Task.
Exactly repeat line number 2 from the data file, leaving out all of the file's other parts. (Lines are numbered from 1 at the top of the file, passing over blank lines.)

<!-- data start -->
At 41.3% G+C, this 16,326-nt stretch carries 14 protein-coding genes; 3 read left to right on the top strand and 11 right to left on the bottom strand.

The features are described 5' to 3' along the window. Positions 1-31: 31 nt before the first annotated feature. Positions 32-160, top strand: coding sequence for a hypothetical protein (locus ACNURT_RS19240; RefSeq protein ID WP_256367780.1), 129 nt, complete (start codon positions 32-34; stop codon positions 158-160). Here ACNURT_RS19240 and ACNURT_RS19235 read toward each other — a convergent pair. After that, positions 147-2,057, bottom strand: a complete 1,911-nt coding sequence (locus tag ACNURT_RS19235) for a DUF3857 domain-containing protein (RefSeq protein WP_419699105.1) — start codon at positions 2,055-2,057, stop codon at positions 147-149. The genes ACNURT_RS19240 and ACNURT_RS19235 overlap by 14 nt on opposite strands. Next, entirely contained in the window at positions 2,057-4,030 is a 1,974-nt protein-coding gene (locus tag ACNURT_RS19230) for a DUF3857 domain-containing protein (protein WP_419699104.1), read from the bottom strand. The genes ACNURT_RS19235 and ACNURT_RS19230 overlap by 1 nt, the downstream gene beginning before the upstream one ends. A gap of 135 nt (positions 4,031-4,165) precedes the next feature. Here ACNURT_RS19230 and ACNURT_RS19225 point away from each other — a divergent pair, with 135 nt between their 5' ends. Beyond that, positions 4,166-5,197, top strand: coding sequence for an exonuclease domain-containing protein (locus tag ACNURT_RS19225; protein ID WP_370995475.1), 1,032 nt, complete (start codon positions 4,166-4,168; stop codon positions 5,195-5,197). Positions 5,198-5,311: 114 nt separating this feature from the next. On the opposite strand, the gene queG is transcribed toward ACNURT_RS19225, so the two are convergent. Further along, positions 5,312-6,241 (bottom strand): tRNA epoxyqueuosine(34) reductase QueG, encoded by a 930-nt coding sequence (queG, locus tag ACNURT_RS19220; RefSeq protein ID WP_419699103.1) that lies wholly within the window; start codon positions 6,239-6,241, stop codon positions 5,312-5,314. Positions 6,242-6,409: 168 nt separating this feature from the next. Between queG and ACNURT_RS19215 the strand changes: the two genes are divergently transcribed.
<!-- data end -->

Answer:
The features are described 5' to 3' along the window. Positions 1-31: 31 nt before the first annotated feature. Positions 32-160, top strand: coding sequence for a hypothetical protein (locus ACNURT_RS19240; RefSeq protein ID WP_256367780.1), 129 nt, complete (start codon positions 32-34; stop codon positions 158-160). Here ACNURT_RS19240 and ACNURT_RS19235 read toward each other — a convergent pair. After that, positions 147-2,057, bottom strand: a complete 1,911-nt coding sequence (locus tag ACNURT_RS19235) for a DUF3857 domain-containing protein (RefSeq protein WP_419699105.1) — start codon at positions 2,055-2,057, stop codon at positions 147-149. The genes ACNURT_RS19240 and ACNURT_RS19235 overlap by 14 nt on opposite strands. Next, entirely contained in the window at positions 2,057-4,030 is a 1,974-nt protein-coding gene (locus tag ACNURT_RS19230) for a DUF3857 domain-containing protein (protein WP_419699104.1), read from the bottom strand. The genes ACNURT_RS19235 and ACNURT_RS19230 overlap by 1 nt, the downstream gene beginning before the upstream one ends. A gap of 135 nt (positions 4,031-4,165) precedes the next feature. Here ACNURT_RS19230 and ACNURT_RS19225 point away from each other — a divergent pair, with 135 nt between their 5' ends. Beyond that, positions 4,166-5,197, top strand: coding sequence for an exonuclease domain-containing protein (locus tag ACNURT_RS19225; protein ID WP_370995475.1), 1,032 nt, complete (start codon positions 4,166-4,168; stop codon positions 5,195-5,197). Positions 5,198-5,311: 114 nt separating this feature from the next. On the opposite strand, the gene queG is transcribed toward ACNURT_RS19225, so the two are convergent. Further along, positions 5,312-6,241 (bottom strand): tRNA epoxyqueuosine(34) reductase QueG, encoded by a 930-nt coding sequence (queG, locus tag ACNURT_RS19220; RefSeq protein ID WP_419699103.1) that lies wholly within the window; start codon positions 6,239-6,241, stop codon positions 5,312-5,314. Positions 6,242-6,409: 168 nt separating this feature from the next. Between queG and ACNURT_RS19215 the strand changes: the two genes are divergently transcribed.